What are the legal implications of poor workplace culture?

Failing to tackle systemic issues in your organisation can lead to expensive and damaging claims from employees, says Kirsty Rogers

Positive workplace culture is crucial to the success of any business. With social and cultural norms changing at an unprecedented level, leaders need to create an inclusive and prosperous environment to retain and attract the best talent. 

From #MeToo and managing behaviour to mental health and stress in the workplace, it is essential for leaders to act as role models and create a platform of security. Failing to do so not only has negative economic ramifications but is invariably coupled with legal difficulties.

Negative workplace culture can lead to several legal issues, from claims for unfair or constructive dismissal to discrimination under the Equality Act 2010. Not all workplace culture issues are actionable; however, a number are. For example: 


Employees with a protected characteristic are protected against direct and indirect discrimination, harassment and victimisation under the Equality Act. There are nine protected characteristics in total, including age, race, sex and sexual orientation. Employers with a poor workplace culture are inevitably at higher risk of these types of claims, especially those with a culture of 'banter'. Under the Equality Act, businesses can be held vicariously liable for any discriminatory actions by their employees that are carried out ‘in the course of employment’. 

Whether it is intended or not, it is still actionable and employers need to ensure their employees are fully informed on what is and isn't acceptable. Businesses do have a defence if they can show they took all reasonable steps to prevent the employee from carrying out the act that was complained about. Following the #MeToo movement and the removal of employment tribunal fees, there has been a reported 69 per cent increase in sex discrimination claims. 

Mental health and stress 

The increased pace of communication and globalisation is in part responsible for a vast rise in stress conditions. Poor workplace culture also puts a strain on mental health and increases stress. Awareness of the pressures on employees is imperative for leaders if they are to avoid serious work breakdowns among their workforce. 

Employers should understand the importance of promoting a healthy working environment and the risks of not doing so. According to the World Health Organization, one in four people will be affected by mental health disorders at some point in their lives. Employees who have a stress condition are often covered under the Equality Act as having a disability and are protected against discrimination. Companies are under a duty to make reasonable adjustments to assist disabled employees. 

A failure to make changes when an individual has noticeable signs or absences because of stress can lead to personal injury claims. There is the further possibility of health and safety at work investigations.

Bullying and harassment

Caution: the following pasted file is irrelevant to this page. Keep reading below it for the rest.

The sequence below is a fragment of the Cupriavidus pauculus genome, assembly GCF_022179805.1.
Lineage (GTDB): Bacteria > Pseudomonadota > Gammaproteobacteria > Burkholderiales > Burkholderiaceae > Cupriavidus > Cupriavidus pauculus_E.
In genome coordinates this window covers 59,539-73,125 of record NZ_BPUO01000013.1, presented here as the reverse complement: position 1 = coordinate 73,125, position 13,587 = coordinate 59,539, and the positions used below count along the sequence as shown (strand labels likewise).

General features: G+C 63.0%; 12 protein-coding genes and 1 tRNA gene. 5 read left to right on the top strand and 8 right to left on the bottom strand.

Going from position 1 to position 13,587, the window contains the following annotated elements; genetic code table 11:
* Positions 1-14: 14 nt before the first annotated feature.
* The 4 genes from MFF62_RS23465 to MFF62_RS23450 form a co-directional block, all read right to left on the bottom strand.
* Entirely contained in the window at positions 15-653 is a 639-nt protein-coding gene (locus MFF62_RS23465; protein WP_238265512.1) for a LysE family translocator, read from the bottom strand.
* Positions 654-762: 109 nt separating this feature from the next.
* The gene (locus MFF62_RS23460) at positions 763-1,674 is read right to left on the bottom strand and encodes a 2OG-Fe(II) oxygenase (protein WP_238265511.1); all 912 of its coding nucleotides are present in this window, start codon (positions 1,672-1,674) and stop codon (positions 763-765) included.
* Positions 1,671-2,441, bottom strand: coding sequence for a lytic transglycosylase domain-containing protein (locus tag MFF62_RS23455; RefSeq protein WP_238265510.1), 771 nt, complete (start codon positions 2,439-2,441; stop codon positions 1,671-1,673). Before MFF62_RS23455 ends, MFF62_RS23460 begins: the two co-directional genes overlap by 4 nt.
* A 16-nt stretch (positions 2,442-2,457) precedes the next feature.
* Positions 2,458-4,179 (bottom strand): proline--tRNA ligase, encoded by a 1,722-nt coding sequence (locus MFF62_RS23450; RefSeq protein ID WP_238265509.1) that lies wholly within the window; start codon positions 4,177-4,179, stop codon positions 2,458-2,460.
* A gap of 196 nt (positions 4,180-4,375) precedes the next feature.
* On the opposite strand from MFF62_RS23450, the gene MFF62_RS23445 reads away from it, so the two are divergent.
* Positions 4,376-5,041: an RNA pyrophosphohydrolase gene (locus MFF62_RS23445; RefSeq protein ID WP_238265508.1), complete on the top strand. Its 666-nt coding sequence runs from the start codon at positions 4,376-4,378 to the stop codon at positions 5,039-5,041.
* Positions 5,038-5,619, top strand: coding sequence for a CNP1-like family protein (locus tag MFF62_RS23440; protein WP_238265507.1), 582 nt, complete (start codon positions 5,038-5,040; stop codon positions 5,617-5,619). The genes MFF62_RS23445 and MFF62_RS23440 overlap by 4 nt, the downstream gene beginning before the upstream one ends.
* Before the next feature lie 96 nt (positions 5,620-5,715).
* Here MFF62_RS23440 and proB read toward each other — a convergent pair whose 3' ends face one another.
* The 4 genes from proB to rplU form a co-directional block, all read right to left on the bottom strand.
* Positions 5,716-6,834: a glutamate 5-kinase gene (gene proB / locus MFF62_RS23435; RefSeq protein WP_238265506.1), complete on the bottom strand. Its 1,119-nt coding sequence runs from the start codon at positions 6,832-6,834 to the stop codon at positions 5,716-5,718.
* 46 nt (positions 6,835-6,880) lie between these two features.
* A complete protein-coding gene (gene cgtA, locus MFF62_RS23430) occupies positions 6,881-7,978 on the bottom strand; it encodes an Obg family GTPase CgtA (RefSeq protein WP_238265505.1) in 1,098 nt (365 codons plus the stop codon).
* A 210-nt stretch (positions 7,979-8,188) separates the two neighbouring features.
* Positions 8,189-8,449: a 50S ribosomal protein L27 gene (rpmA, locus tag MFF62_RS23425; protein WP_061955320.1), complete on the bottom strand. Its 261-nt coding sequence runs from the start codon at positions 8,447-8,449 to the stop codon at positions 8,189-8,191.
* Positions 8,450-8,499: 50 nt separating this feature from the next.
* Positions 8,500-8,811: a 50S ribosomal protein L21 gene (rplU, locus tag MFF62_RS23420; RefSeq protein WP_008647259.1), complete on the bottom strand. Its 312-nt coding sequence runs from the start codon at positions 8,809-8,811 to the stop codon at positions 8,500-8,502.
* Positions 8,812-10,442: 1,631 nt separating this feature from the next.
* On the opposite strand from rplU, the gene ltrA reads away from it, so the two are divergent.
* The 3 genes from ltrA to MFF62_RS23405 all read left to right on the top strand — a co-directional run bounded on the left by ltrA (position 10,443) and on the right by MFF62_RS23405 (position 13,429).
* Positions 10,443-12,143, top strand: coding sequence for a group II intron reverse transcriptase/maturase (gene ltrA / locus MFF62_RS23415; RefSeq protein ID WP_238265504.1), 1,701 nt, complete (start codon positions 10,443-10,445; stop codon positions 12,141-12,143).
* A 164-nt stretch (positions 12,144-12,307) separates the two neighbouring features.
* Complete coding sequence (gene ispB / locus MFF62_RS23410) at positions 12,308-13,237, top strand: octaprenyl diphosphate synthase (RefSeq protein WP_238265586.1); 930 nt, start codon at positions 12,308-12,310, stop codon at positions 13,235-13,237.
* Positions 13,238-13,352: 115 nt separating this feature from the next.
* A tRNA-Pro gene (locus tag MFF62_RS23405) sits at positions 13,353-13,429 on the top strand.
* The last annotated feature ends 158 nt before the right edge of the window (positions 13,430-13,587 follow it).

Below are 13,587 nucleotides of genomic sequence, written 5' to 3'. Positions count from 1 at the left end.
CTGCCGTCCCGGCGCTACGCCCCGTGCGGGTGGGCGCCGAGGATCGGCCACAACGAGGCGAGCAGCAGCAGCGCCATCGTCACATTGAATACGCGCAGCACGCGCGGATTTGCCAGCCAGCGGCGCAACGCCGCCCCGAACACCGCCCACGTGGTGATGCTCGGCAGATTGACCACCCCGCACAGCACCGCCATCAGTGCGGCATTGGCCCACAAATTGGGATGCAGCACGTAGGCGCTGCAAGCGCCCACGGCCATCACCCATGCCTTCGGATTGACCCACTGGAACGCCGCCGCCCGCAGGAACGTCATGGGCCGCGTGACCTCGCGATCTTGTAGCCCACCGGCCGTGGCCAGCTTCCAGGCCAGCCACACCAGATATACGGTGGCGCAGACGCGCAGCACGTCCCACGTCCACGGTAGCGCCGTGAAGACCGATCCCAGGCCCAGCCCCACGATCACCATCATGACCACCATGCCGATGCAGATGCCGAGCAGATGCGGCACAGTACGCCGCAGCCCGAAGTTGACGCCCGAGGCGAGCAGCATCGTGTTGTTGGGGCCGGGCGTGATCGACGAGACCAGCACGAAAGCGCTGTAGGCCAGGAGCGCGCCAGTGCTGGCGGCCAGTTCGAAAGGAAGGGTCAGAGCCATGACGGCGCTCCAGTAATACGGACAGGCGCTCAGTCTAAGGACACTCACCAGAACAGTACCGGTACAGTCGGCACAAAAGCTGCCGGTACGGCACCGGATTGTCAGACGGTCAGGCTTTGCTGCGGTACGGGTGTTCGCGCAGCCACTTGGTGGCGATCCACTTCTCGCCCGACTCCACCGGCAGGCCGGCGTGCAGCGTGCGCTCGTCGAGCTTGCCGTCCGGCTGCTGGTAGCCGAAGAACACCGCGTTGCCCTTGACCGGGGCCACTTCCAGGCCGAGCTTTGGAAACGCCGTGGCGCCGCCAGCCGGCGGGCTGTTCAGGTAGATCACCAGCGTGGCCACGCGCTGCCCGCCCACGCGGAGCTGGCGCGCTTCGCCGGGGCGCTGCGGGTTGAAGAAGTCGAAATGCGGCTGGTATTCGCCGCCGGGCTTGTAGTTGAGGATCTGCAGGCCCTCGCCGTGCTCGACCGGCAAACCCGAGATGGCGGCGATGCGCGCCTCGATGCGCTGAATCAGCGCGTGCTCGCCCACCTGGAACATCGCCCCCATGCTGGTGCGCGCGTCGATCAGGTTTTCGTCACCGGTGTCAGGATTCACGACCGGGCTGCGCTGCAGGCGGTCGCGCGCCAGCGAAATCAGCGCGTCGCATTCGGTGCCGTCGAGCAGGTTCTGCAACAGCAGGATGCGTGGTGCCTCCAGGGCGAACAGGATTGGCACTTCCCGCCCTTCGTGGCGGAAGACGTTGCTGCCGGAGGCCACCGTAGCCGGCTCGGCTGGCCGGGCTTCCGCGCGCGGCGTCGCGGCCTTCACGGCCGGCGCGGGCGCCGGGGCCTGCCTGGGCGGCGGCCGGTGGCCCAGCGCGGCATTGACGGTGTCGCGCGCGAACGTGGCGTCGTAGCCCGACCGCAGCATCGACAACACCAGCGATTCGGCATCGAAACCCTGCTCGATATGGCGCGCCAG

Employers should be mindful of the potential claims even if there is no protected characteristic linked to the bullying behaviour. There is no legal concept of bullying; however, employees can still raise grievances and bring claims for unfair or constructive dismissal. In extreme cases, there may also be a risk of a personal injury claim. Employees may also consider bringing a claim under the Protection from Harassment Act 1997. 

Action points for HR  

Policies and procedures 

Having clear policies on equality, harassment and bullying is a priority for HR, as is promoting a culture of inclusion and appropriate conduct. Policies should be properly circulated, available centrally and regularly updated. 


Regular training sessions should be run throughout the wider workforce, including HR, line managers and in-house legal departments. Employees should have a clear understanding of the potential consequences of their behaviour and of any breach of the rules. 

Tackling issues around leadership culture can be difficult but is crucial to the success of maintaining a positive culture. Leadership training, including at board level, should be rolled out through group and one-to-one sessions to ensure those at the top are sending the right message to the wider workforce. 

Dealing with complaints

Employee complaints should be investigated fairly, consistently and transparently and dealt with through the company grievance procedures. HR should be alive to patterns of behaviour, such as repeated reports concerning a particular manager or problems in a specific team. Any trends spotted should be addressed as soon as possible to avoid issues escalating. 

Non-disclosure agreements

HR should be cautious when using confidentiality clauses when settling claims. Following the Harvey Weinstein scandal, the government has launched a consultation to consider whether non-disclosure agreements (NDAs) should be watered down further. In the meantime, the Law Society and Solicitors Regulation Authority have set out guidance stating that NDAs should highlight permissible disclosures (such as disclosing the matter to regulators). 

Creating a safe environment does not just avoid expensive litigation. Poor workplace culture can lead to several issues including reduced performance, increased sick leave, high turnover of staff, grievances and a tarnished reputation. 

Company culture filters down from the top to the rest of the workforce. It is of paramount importance for leadership to take responsibility for setting a positive culture, built on trust and authenticity. 

Kirsty Rogers is an executive partner and employment specialist at DWF